Crab Tile Surveys and Report Completed

Devon and Severn Inshore Fisheries and Conservation Authority (D&S IFCA) has a duty to manage the exploitation of sea fisheries resources under the Marine and Coastal Access Act 2009 (MaCCA). In order to inform potential management measures, D&S IFCA undertakes research and evidence gathering on the exploitation of these resources. This includes intertidal shore-based shellfish harvesting, such as the intertidal collection of shore crab, known as crab tiling.

What is crab tiling?

Crab tiling is a method of collecting shore crabs (Carcinus maenas) for use as fishing bait by sea anglers. Like other crustaceans, shore crabs moult their shells at intervals during their life cycle. During this time, they release a hormone which is a powerful attractor to fish, hence why they are a prized bait to anglers. This also means they are vulnerable during this process and seek refuge from predators. Crab tilers exploit this behaviour by providing artificial shelters such as roof tiles, guttering, drainpipes, chimney pots and tyres. It is in this state that the crabs are collected from under the tiles when they are exposed during low water.

Survey work

Every four years, surveys are carried out to determine the number and location of crab tiles in the estuaries in the D&S IFCA’s District. These surveys enable D&S IFCA to assess the potential impacts of crab tiling on sensitive estuary environments, and to inform the development of appropriate management. After a successful trial of using an unmanned arial vehicle (UAV) to carry out the survey in 2016, it was decided that the same approach would be taken on all estuaries where crab tiling take place in 2020.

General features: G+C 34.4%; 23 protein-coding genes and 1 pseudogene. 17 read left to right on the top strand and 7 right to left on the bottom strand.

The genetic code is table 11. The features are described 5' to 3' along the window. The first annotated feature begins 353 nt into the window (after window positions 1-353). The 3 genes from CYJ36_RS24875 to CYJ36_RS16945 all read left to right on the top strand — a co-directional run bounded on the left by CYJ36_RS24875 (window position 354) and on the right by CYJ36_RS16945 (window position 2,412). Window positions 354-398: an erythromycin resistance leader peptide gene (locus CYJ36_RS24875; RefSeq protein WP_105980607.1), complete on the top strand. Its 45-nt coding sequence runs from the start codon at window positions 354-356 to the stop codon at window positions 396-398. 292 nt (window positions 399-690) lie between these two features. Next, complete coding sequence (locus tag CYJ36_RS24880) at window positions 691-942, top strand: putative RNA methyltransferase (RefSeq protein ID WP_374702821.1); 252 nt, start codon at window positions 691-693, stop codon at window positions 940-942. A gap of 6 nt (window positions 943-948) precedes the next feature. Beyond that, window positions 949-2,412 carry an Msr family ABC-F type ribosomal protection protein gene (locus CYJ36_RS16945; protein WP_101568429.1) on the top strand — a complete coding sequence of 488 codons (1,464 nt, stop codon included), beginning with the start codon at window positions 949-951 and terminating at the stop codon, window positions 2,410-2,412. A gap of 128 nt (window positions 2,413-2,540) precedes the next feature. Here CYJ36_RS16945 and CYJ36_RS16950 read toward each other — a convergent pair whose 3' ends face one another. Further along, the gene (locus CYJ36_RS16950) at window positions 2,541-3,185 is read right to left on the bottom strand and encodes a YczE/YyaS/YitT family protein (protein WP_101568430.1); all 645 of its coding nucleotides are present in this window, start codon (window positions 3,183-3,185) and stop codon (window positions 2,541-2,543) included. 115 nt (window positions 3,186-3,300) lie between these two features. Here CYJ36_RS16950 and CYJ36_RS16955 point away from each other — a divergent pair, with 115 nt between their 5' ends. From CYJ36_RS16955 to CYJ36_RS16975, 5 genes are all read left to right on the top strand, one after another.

UAV operators from Vertical Horizons Media, were commissioned to undertake the surveys on behalf of D&S IFCA. They were provided with maps of areas to survey and then the UAV flew a pre-determined flight path taking images at set intervals. The images were then stitched together to create geo-tiles which are overlaid in mapping software QGIS to give exact locations of the images. D&S IFCA officers could then zoom in on the images to count the tiles and mark out the areas to compare numbers and locations to previous surveys.


There was a 5% increase in tiles across the District since 2016, with a total of 54,513 tiles in 2020 compared to 51,845 in 2016. Although there has been an increase since 2016, this is still a decrease since surveys began in the early 2000s when there were 71,357 tiles.

There was an increase in all estuaries surveyed apart from the Exe Estuary, which had a 11% decrease and the Taw Torridge, which remained consistent.

The full report and results can be found on the D&S IFCA website here.

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